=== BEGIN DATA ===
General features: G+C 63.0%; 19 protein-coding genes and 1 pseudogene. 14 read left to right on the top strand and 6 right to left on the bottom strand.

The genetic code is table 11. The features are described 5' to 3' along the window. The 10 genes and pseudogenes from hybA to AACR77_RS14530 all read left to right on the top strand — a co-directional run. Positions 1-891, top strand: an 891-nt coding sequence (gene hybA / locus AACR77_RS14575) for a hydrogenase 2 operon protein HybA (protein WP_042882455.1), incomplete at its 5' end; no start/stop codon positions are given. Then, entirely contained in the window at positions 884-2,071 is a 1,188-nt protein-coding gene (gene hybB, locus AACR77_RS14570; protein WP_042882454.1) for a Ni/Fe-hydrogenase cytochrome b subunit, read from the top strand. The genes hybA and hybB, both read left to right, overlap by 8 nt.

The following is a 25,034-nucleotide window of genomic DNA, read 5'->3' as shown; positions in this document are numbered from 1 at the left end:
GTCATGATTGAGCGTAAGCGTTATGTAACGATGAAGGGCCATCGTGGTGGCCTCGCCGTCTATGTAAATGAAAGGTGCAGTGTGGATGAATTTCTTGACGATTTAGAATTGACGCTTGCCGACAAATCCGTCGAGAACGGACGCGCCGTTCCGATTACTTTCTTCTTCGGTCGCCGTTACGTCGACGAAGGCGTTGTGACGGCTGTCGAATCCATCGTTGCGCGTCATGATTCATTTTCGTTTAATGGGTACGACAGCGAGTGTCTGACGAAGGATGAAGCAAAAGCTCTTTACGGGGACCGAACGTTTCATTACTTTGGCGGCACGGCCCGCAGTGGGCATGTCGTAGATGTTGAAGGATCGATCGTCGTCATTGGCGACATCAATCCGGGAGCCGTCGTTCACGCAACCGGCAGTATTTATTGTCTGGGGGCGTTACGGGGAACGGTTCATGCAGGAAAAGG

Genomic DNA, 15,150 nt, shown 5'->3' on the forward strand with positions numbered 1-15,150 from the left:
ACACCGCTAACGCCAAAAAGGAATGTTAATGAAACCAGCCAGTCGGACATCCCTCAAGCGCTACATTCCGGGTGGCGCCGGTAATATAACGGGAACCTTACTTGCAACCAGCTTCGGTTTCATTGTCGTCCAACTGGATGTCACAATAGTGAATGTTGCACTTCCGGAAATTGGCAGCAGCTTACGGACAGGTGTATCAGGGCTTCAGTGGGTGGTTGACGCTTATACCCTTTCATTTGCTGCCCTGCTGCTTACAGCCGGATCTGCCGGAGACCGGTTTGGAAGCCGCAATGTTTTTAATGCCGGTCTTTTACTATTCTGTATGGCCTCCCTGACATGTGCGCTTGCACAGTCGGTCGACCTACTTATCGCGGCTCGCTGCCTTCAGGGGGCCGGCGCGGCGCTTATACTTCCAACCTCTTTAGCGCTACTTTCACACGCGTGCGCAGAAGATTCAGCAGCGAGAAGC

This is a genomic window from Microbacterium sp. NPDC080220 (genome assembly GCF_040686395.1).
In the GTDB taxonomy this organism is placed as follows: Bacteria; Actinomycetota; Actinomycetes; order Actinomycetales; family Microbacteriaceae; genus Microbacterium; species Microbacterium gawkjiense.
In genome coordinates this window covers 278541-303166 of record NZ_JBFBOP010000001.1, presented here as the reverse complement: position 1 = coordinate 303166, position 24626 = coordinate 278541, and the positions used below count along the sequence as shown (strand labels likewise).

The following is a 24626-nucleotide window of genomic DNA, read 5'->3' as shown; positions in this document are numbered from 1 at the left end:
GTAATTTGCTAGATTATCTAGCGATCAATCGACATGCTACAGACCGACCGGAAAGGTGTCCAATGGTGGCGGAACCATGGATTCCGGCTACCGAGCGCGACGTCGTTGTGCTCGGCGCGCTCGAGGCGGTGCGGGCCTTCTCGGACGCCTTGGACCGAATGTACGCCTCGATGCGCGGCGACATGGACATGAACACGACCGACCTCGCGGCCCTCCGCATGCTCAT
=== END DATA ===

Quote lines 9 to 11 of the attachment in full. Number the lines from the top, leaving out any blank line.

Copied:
In genome coordinates this window covers 278541-303166 of record NZ_JBFBOP010000001.1, presented here as the reverse complement: position 1 = coordinate 303166, position 24626 = coordinate 278541, and the positions used below count along the sequence as shown (strand labels likewise).

The following is a 24626-nucleotide window of genomic DNA, read 5'->3' as shown; positions in this document are numbered from 1 at the left end:
GTAATTTGCTAGATTATCTAGCGATCAATCGACATGCTACAGACCGACCGGAAAGGTGTCCAATGGTGGCGGAACCATGGATTCCGGCTACCGAGCGCGACGTCGTTGTGCTCGGCGCGCTCGAGGCGGTGCGGGCCTTCTCGGACGCCTTGGACCGAATGTACGCCTCGATGCGCGGCGACATGGACATGAACACGACCGACCTCGCGGCCCTCCGCATGCTCAT